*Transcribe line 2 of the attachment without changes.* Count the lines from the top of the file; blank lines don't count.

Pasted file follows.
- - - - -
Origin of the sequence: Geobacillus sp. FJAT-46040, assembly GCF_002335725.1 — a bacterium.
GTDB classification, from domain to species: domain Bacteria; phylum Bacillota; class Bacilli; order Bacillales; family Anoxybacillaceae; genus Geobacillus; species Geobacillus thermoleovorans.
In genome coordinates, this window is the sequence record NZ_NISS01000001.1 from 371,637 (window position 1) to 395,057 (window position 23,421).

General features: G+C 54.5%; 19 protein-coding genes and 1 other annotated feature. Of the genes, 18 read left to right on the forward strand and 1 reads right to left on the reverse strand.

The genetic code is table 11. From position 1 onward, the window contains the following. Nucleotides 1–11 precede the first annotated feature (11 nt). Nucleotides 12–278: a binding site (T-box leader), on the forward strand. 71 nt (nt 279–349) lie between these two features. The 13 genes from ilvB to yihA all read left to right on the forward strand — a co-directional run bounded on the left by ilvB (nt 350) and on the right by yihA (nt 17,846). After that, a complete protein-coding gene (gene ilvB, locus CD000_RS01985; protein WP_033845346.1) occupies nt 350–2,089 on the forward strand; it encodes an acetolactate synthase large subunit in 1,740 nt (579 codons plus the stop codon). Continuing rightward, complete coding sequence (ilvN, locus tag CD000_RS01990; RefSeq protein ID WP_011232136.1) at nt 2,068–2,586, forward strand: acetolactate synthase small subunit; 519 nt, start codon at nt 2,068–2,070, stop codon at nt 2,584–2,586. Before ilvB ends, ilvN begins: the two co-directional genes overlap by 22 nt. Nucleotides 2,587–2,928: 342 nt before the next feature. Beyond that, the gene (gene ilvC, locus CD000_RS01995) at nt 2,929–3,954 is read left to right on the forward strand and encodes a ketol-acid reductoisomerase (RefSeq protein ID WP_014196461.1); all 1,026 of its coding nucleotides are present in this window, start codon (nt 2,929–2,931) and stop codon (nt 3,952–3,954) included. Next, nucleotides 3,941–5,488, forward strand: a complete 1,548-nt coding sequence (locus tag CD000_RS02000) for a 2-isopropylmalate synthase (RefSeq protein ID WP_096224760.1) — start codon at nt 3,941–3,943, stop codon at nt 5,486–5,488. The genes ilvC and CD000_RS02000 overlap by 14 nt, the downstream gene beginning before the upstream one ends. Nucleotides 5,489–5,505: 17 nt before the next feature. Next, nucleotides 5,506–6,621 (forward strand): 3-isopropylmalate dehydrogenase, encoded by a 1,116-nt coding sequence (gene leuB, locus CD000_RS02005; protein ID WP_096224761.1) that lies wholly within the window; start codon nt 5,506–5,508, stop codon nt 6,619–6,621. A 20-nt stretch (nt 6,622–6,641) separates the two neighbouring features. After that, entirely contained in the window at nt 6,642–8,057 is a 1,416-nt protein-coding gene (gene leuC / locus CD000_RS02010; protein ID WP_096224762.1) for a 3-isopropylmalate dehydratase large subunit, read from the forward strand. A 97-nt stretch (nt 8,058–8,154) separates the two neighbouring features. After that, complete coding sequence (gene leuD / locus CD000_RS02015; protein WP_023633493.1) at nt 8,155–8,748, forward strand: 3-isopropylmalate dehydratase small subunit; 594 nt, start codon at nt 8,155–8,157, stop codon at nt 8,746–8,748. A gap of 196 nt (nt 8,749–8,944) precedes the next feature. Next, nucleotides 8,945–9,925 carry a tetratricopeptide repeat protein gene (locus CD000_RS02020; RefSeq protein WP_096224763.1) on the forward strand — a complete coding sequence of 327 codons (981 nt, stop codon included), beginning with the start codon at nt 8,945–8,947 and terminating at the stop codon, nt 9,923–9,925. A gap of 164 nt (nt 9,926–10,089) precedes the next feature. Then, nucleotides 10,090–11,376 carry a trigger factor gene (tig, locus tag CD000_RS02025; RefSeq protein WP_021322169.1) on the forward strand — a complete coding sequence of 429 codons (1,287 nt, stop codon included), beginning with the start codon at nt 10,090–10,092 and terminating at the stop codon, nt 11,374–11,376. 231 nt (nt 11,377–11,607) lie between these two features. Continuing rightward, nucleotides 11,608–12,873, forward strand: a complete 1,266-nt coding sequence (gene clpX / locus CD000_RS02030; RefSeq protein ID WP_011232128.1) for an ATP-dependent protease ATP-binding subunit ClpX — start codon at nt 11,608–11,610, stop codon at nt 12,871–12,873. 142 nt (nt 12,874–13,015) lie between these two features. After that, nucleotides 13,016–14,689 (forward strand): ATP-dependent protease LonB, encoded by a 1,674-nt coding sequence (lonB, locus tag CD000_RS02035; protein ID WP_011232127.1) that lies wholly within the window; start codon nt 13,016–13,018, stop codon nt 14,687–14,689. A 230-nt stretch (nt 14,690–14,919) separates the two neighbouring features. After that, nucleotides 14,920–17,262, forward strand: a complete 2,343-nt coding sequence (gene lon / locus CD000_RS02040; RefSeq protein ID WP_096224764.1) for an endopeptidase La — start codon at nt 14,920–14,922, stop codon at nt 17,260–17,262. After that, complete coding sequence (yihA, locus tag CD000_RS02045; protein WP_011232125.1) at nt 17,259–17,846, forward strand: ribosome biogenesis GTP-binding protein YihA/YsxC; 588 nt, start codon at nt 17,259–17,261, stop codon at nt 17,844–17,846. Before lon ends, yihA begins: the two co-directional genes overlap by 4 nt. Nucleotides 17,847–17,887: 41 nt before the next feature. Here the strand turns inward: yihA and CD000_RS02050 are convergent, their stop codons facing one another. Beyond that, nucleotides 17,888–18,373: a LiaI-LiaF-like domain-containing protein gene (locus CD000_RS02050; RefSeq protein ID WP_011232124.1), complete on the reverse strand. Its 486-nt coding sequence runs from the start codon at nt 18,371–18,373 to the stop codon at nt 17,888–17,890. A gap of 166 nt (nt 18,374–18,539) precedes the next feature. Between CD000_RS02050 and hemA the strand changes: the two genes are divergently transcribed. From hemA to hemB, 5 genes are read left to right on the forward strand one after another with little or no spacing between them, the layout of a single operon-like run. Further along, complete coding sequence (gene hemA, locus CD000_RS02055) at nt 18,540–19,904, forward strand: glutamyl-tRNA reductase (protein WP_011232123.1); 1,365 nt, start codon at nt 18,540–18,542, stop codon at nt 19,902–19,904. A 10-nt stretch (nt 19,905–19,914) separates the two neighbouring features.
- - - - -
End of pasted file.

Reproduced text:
GTDB classification, from domain to species: domain Bacteria; phylum Bacillota; class Bacilli; order Bacillales; family Anoxybacillaceae; genus Geobacillus; species Geobacillus thermoleovorans.